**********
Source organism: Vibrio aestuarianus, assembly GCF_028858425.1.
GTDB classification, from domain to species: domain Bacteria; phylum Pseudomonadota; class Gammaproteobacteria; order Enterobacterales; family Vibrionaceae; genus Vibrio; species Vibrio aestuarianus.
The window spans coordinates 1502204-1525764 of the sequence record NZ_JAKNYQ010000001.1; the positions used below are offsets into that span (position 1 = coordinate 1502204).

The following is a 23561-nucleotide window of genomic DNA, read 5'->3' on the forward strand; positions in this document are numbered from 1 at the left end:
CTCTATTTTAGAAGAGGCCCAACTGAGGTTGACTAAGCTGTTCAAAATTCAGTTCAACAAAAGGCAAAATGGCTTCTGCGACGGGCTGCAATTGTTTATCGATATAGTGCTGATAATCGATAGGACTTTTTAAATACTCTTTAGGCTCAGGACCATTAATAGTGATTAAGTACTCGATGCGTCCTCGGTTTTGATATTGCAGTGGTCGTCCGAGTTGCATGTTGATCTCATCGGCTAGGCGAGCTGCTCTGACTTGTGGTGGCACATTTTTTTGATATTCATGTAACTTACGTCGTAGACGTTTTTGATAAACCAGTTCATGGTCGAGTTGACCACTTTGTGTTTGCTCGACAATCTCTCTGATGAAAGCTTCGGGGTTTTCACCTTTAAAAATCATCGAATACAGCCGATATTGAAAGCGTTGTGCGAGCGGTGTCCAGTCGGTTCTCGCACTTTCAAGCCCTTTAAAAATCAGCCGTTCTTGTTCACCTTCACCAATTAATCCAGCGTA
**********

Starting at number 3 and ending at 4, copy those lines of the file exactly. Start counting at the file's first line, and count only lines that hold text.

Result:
The window spans coordinates 1502204-1525764 of the sequence record NZ_JAKNYQ010000001.1; the positions used below are offsets into that span (position 1 = coordinate 1502204).

The following is a 23561-nucleotide window of genomic DNA, read 5'->3' on the forward strand; positions in this document are numbered from 1 at the left end: